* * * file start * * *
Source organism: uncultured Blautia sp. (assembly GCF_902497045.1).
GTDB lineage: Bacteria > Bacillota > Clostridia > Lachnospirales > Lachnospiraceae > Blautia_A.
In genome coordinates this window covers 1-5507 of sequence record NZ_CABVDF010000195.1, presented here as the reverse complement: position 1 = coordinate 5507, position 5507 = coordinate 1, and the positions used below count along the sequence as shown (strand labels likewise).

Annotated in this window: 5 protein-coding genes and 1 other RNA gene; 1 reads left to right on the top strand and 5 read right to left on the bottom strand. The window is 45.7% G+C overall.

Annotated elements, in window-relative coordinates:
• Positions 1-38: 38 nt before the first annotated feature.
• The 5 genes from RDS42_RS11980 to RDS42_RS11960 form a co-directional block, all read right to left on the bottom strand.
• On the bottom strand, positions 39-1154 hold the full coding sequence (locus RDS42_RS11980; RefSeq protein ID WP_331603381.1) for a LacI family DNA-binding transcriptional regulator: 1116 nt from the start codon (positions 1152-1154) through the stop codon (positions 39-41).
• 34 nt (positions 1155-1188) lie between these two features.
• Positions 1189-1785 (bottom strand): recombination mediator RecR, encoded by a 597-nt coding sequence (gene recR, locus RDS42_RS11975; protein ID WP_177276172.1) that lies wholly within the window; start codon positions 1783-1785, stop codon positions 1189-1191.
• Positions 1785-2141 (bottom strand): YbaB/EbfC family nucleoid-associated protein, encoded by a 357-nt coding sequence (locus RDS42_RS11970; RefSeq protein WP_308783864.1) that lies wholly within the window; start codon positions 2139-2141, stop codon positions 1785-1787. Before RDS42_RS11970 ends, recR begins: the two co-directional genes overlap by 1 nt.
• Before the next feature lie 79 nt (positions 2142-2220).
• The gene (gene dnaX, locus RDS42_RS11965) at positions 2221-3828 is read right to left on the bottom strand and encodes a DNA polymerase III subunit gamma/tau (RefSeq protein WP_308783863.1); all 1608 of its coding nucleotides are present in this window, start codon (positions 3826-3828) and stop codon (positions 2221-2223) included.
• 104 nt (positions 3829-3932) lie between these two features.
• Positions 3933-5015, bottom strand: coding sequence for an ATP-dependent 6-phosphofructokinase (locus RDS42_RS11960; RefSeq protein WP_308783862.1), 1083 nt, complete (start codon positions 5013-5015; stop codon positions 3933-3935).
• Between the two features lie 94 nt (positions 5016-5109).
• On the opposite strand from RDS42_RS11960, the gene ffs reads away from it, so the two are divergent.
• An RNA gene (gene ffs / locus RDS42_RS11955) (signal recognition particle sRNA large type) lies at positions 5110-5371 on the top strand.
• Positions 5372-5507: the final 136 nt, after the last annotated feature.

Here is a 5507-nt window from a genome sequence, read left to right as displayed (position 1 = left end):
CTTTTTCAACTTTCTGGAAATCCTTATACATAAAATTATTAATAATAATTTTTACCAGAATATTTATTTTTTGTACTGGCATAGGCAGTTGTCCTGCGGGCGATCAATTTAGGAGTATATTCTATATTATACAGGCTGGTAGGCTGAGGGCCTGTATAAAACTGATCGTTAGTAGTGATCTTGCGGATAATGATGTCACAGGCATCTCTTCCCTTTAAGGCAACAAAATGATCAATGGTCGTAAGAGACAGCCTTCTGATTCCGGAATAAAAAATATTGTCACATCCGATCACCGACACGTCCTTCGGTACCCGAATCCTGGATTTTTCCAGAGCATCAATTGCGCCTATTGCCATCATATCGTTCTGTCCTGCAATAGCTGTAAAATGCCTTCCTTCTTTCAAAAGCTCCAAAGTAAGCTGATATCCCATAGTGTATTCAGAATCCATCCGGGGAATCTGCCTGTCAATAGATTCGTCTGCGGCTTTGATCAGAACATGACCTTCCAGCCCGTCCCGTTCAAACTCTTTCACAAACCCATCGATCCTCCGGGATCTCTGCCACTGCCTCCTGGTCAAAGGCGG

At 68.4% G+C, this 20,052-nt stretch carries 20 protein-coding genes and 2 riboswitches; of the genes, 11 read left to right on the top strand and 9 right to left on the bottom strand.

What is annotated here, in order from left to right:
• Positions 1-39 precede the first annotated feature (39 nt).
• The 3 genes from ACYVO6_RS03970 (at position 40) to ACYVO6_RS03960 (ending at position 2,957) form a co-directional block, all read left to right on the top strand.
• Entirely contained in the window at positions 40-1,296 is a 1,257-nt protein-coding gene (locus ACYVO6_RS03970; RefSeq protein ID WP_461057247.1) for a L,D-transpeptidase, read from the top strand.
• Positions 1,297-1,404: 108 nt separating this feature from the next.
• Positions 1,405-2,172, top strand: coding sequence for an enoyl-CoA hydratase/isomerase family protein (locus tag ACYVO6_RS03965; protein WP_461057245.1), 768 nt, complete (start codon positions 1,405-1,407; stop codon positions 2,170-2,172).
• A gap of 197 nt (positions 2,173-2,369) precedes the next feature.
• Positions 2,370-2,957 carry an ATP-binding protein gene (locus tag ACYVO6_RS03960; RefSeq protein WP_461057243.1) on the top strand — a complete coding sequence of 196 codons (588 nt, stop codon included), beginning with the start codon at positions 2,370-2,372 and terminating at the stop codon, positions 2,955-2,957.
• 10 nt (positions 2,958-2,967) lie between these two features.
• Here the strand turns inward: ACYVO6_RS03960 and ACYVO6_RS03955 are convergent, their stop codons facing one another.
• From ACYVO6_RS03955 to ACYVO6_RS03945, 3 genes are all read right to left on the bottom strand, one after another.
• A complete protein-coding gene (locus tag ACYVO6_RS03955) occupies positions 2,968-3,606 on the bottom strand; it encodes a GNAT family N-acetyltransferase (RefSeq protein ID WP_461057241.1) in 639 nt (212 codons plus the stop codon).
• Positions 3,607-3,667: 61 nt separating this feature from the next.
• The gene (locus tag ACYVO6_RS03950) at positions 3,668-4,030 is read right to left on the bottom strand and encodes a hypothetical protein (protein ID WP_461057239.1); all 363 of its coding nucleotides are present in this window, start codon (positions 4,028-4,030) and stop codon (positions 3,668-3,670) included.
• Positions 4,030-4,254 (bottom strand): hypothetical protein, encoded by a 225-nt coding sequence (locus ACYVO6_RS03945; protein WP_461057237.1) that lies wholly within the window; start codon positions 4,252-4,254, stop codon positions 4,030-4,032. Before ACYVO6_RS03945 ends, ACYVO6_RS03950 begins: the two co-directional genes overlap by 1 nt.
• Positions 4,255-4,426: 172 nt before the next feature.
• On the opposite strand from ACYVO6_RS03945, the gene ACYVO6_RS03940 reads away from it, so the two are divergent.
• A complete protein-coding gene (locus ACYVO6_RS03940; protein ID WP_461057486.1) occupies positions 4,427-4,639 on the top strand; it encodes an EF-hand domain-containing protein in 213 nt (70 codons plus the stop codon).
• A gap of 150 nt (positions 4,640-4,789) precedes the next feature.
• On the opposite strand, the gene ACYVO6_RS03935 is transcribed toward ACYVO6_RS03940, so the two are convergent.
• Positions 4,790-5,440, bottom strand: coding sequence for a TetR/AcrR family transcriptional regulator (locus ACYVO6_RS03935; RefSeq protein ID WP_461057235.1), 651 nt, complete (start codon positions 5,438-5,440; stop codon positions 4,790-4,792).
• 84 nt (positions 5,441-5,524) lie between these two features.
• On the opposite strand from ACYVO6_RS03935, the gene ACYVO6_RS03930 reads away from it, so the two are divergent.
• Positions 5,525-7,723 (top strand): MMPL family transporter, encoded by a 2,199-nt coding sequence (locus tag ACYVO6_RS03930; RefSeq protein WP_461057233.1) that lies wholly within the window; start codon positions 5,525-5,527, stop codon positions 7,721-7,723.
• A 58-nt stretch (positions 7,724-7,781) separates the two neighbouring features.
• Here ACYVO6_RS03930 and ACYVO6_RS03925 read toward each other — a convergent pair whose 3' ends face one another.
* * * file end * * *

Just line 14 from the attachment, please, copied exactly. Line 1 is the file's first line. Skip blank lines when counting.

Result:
• 104 nt (positions 3829-3932) lie between these two features.